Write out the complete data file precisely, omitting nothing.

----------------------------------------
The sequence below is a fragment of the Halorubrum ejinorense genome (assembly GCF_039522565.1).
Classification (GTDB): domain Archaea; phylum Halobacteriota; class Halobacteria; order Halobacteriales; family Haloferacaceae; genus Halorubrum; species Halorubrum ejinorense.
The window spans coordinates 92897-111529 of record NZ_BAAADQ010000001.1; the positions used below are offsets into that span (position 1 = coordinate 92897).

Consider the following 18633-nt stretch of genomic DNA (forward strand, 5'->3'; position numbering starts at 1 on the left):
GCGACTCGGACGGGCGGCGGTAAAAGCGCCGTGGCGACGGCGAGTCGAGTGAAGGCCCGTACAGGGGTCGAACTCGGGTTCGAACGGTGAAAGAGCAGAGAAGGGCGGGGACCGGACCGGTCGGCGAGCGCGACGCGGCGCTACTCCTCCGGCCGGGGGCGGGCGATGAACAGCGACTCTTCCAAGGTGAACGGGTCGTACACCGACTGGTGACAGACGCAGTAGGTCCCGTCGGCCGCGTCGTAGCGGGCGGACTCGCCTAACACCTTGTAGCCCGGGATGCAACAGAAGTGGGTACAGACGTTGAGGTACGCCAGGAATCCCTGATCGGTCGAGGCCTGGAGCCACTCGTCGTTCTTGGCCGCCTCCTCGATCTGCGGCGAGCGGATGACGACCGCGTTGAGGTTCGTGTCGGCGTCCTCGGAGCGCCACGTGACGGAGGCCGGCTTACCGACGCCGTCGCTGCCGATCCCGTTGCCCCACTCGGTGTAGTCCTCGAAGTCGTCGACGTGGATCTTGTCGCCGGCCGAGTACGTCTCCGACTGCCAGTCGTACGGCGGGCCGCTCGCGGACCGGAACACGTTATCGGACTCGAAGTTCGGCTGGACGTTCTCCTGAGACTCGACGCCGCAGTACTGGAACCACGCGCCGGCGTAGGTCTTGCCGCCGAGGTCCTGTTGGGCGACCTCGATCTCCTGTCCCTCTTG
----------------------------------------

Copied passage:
The sequence below is a fragment of the Halorubrum ejinorense genome (assembly GCF_039522565.1).
Classification (GTDB): domain Archaea; phylum Halobacteriota; class Halobacteria; order Halobacteriales; family Haloferacaceae; genus Halorubrum; species Halorubrum ejinorense.
The window spans coordinates 92897-111529 of record NZ_BAAADQ010000001.1; the positions used below are offsets into that span (position 1 = coordinate 92897).

Consider the following 18633-nt stretch of genomic DNA (forward strand, 5'->3'; position numbering starts at 1 on the left):
GCGACTCGGACGGGCGGCGGTAAAAGCGCCGTGGCGACGGCGAGTCGAGTGAAGGCCCGTACAGGGGTCGAACTCGGGTTCGAACGGTGAAAGAGCAGAGAAGGGCGGGGACCGGACCGGTCGGCGAGCGCGACGCGGCGCTACTCCTCCGGCCGGGGGCGGGCGATGAACAGCGACTCTTCCAAGGTGAACGGGTCGTACACCGACTGGTGACAGACGCAGTAGGTCCCGTCGGCCGCGTCGTAGCGGGCGGACTCGCCTAACACCTTGTAGCCCGGGATGCAACAGAAGTGGGTACAGACGTTGAGGTACGCCAGGAATCCCTGATCGGTCGAGGCCTGGAGCCACTCGTCGTTCTTGGCCGCCTCCTCGATCTGCGGCGAGCGGATGACGACCGCGTTGAGGTTCGTGTCGGCGTCCTCGGAGCGCCACGTGACGGAGGCCGGCTTACCGACGCCGTCGCTGCCGATCCCGTTGCCCCACTCGGTGTAGTCCTCGAAGTCGTCGACGTGGATCTTGTCGCCGGCCGAGTACGTCTCCGACTGCCAGTCGTACGGCGGGCCGCTCGCGGACCGGAACACGTTATCGGACTCGAAGTTCGGCTGGACGTTCTCCTGAGACTCGACGCCGCAGTACTGGAACCACGCGCCGGCGTAGGTCTTGCCGCCGAGGTCCTGTTGGGCGACCTCGATCTCCTGTCCCTCTTG